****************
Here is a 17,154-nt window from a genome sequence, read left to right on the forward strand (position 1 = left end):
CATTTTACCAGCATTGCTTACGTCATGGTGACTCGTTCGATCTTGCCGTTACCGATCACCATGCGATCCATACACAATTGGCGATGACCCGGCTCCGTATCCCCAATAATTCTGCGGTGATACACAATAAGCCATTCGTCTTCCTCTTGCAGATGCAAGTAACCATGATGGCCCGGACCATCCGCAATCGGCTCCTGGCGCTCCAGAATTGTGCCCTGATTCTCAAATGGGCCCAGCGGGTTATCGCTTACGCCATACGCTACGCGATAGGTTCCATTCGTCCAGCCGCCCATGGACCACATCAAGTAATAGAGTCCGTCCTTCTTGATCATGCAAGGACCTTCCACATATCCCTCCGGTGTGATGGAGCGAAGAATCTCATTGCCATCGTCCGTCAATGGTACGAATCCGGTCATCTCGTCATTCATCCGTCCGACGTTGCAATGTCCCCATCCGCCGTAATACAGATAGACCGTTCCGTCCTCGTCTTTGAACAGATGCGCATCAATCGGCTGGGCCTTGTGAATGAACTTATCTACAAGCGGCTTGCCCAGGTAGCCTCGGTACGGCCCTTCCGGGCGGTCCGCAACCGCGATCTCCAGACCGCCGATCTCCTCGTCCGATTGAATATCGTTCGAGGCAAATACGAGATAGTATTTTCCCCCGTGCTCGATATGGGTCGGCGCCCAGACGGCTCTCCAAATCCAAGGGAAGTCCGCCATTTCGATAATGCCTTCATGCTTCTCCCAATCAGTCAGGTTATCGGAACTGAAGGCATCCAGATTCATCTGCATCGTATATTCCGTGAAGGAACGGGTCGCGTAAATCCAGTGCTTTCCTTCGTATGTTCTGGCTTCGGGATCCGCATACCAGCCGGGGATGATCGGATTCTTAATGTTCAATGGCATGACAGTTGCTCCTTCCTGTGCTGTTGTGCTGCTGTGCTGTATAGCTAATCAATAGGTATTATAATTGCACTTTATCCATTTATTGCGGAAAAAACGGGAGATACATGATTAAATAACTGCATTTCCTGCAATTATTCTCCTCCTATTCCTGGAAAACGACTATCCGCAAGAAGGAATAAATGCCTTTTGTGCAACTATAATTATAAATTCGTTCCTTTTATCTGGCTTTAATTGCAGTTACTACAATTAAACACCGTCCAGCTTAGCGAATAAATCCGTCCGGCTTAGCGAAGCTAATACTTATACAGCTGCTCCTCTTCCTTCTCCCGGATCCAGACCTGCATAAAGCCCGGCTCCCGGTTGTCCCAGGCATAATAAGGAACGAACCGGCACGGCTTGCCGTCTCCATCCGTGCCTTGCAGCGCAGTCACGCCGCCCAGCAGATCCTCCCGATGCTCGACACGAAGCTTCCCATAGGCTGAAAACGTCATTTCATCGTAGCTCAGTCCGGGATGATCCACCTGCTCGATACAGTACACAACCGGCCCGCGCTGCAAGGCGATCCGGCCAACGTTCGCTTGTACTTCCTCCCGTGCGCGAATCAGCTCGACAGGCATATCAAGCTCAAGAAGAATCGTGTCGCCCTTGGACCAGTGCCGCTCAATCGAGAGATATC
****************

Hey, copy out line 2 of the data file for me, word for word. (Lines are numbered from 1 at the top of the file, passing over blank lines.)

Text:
CATTTTACCAGCATTGCTTACGTCATGGTGACTCGTTCGATCTTGCCGTTACCGATCACCATGCGATCCATACACAATTGGCGATGACCCGGCTCCGTATCCCCAATAATTCTGCGGTGATACACAATAAGCCATTCGTCTTCCTCTTGCAGATGCAAGTAACCATGATGGCCCGGACCATCCGCAATCGGCTCCTGGCGCTCCAGAATTGTGCCCTGATTCTCAAATGGGCCCAGCGGGTTATCGCTTACGCCATACGCTACGCGATAGGTTCCATTCGTCCAGCCGCCCATGGACCACATCAAGTAATAGAGTCCGTCCTTCTTGATCATGCAAGGACCTTCCACATATCCCTCCGGTGTGATGGAGCGAAGAATCTCATTGCCATCGTCCGTCAATGGTACGAATCCGGTCATCTCGTCATTCATCCGTCCGACGTTGCAATGTCCCCATCCGCCGTAATACAGATAGACCGTTCCGTCCTCGTCTTTGAACAGATGCGCATCAATCGGCTGGGCCTTGTGAATGAACTTATCTACAAGCGGCTTGCCCAGGTAGCCTCGGTACGGCCCTTCCGGGCGGTCCGCAACCGCGATCTCCAGACCGCCGATCTCCTCGTCCGATTGAATATCGTTCGAGGCAAATACGAGATAGTATTTTCCCCCGTGCTCGATATGGGTCGGCGCCCAGACGGCTCTCCAAATCCAAGGGAAGTCCGCCATTTCGATAATGCCTTCATGCTTCTCCCAATCAGTCAGGTTATCGGAACTGAAGGCATCCAGATTCATCTGCATCGTATATTCCGTGAAGGAACGGGTCGCGTAAATCCAGTGCTTTCCTTCGTATGTTCTGGCTTCGGGATCCGCATACCAGCCGGGGATGATCGGATTCTTAATGTTCAATGGCATGACAGTTGCTCCTTCCTGTGCTGTTGTGCTGCTGTGCTGTATAGCTAATCAATAGGTATTATAATTGCACTTTATCCATTTATTGCGGAAAAAACGGGAGATACATGATTAAATAACTGCATTTCCTGCAATTATTCTCCTCCTATTCCTGGAAAACGACTATCCGCAAGAAGGAATAAATGCCTTTTGTGCAACTATAATTATAAATTCGTTCCTTTTATCTGGCTTTAATTGCAGTTACTACAATTAAACACCGTCCAGCTTAGCGAATAAATCCGTCCGGCTTAGCGAAGCTAATACTTATACAGCTGCTCCTCTTCCTTCTCCCGGATCCAGACCTGCATAAAGCCCGGCTCCCGGTTGTCCCAGGCATAATAAGGAACGAACCGGCACGGCTTGCCGTCTCCATCCGTGCCTTGCAGCGCAGTCACGCCGCCCAGCAGATCCTCCCGATGCTCGACACGAAGCTTCCCATAGGCTGAAAACGTCATTTCATCGTAGCTCAGTCCGGGATGATCCACCTGCTCGATACAGTACACAACCGGCCCGCGCTGCAAGGCGATCCGGCCAACGTTCGCTTGTACTTCCTCCCGTGCGCGAATCAGCTCGACAGGCATATCAAGCTCAAGAAGAATCGTGTCGCCCTTGGACCAGTGCCGCTCAATCGAGAGATATC